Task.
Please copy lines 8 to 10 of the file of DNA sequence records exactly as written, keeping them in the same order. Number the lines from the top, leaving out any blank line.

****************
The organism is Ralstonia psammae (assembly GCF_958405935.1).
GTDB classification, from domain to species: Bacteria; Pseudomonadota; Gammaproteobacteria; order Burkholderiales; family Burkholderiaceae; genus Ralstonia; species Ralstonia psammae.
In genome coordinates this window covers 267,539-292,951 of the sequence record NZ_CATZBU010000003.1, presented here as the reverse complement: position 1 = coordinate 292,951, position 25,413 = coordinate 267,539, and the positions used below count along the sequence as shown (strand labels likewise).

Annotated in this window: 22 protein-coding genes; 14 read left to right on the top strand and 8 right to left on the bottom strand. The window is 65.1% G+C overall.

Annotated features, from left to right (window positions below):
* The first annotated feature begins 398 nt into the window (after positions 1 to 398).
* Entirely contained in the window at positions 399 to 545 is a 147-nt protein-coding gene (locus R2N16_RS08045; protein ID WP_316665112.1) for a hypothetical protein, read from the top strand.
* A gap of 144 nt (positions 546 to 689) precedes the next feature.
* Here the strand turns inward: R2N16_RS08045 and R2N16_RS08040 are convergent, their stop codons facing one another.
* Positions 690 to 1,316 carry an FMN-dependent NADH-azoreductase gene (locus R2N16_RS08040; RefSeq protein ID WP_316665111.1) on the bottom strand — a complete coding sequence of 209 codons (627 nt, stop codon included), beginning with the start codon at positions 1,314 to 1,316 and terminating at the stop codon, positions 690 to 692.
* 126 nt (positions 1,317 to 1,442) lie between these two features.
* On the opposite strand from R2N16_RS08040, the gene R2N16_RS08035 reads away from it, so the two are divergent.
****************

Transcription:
* A gap of 144 nt (positions 546 to 689) precedes the next feature.
* Here the strand turns inward: R2N16_RS08045 and R2N16_RS08040 are convergent, their stop codons facing one another.
* Positions 690 to 1,316 carry an FMN-dependent NADH-azoreductase gene (locus R2N16_RS08040; RefSeq protein ID WP_316665111.1) on the bottom strand — a complete coding sequence of 209 codons (627 nt, stop codon included), beginning with the start codon at positions 1,314 to 1,316 and terminating at the stop codon, positions 690 to 692.